[Video] Achieving universal health coverage by 2030
Indian Prime Minister Narendra Modi on 23 September 2019 spoke at the first-ever United Nations General Assembly high-level meeting on universal health coverage.
In 2015 Heads of States and Governments made a bold commitment to achieving universal health coverage by 2030, including financial risk protection, access to quality essential health-care services and access to safe, effective, quality and affordable essential medicines and vaccines for all.
This meeting was held under the theme “Universal Health Coverage: Moving Together to Build a Healthier World,” which aims to accelerate progress toward universal health coverage (UHC). The meeting aims at mobilizing the global community to secure a political commitment from Heads of State and Government to accelerate progress toward achieving universal health coverage by 2030.
Nearly 160 UN Member States are slated to speak at this meeting. Prime Minister in his remarks highlighted the bold steps taken by India to achieve Universal Health Coverage. He said that health does not simply mean freedom from diseases. A healthy life is every person’s right. The onus for this is on governments to ensure this.
He said that India has taken a holistic approach towards this subject and is working on four main pillars of healthcare:
- Preventive Healthcare
- Affordable Healthcare
- Improvements on the supply side
- Implementation in mission mode
Special emphasis on Yoga, Ayurveda and Fitness and building more than 125,000 wellness centres have helped to promote preventive healthcare, helping in controlling lifestyle diseases such as diabetes, blood pressure, depression etc. Banning of e-cigarettes, greater awareness through the Clean India campaign and immunization campaigns have also contributed to health promotion.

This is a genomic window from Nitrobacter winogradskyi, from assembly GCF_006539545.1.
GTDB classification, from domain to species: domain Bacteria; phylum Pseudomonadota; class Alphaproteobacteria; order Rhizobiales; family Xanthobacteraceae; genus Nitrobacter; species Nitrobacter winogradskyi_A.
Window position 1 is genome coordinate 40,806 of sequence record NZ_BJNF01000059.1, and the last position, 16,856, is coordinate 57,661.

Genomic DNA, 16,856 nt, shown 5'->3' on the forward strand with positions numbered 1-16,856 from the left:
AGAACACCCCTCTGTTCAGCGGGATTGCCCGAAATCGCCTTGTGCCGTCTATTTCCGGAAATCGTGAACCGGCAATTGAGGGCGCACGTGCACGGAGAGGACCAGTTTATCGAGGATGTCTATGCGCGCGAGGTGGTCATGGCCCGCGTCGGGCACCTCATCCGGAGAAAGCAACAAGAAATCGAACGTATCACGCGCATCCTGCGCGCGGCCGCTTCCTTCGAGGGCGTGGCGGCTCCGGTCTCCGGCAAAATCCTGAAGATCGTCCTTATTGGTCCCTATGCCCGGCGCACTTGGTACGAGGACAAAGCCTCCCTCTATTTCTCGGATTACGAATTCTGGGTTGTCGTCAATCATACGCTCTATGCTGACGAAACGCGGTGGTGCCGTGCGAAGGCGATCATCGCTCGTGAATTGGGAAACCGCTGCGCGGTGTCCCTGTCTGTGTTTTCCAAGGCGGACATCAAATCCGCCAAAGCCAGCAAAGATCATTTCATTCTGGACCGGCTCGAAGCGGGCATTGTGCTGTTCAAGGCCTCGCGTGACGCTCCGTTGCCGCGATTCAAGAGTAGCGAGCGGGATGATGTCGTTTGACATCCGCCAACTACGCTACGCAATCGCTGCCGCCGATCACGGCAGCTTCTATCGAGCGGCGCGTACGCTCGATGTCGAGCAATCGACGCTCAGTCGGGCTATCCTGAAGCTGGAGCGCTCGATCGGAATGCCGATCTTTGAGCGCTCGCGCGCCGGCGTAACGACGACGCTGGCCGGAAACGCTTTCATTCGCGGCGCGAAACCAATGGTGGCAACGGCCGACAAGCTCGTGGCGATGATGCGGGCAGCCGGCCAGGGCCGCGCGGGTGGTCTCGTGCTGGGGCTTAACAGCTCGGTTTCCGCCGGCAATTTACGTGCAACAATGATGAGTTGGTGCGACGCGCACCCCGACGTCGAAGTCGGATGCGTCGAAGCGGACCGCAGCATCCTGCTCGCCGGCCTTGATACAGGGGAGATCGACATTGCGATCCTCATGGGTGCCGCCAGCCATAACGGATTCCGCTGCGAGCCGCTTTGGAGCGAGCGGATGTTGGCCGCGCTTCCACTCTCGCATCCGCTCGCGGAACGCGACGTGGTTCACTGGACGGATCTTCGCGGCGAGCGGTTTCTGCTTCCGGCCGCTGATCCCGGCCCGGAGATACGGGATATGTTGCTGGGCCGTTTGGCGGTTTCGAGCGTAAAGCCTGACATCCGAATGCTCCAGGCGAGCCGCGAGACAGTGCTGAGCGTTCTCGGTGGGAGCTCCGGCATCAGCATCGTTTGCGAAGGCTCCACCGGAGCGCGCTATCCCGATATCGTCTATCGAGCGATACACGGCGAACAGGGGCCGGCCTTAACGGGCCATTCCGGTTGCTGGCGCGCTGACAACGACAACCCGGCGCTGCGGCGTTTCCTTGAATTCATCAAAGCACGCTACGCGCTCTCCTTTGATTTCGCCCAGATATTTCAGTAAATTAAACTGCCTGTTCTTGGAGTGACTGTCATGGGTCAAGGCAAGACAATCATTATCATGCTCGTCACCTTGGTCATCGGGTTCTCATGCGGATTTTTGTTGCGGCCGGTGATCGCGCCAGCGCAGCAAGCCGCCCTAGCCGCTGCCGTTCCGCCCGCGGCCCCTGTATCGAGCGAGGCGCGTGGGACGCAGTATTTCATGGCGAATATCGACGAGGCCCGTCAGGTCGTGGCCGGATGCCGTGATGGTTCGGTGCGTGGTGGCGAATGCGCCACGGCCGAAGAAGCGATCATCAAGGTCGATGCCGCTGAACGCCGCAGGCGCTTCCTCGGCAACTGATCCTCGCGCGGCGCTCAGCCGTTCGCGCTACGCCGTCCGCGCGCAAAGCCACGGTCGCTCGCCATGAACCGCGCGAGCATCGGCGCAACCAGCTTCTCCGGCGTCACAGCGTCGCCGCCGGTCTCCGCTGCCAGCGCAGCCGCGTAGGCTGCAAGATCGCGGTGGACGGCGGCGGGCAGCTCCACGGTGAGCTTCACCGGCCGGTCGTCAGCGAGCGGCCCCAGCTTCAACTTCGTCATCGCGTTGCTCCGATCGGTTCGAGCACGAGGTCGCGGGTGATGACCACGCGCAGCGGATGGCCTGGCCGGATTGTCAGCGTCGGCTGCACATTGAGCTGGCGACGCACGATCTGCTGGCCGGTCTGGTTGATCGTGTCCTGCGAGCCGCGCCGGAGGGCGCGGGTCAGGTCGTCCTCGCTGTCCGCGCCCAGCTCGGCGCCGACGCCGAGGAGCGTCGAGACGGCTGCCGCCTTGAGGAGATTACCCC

To ensure affordable healthcare, India has rolled out the world’s largest health insurance scheme- Ayushman Bharat. Under this scheme, 500 million poor have been given the facility of free treatment worth up to 500,000 rupees annually (more than USD$7000). There are more than 5000 Special Pharmacies, where more than 800 varieties of vital medicines are available at affordable prices.
He also mentioned several historic steps taken by India to ensure quality medical education and medical infrastructure development.
Among mission mode interventions in the health sector, the National Nutrition Mission to improve the nutritional status of mother and child and India’s commitment to eliminate Tuberculosis by 2025 five years ahead of the global goal 2030 and the campaign against diseases that spread due to air pollution and through animals, are important.
India’s efforts are not limited to its boundaries. India has helped to provide access to affordable health care including by way of telemedicine to several other countries, especially African countries.
The views and opinions expressed in this article are those of the author and do not necessarily reflect the views of The Kootneeti Team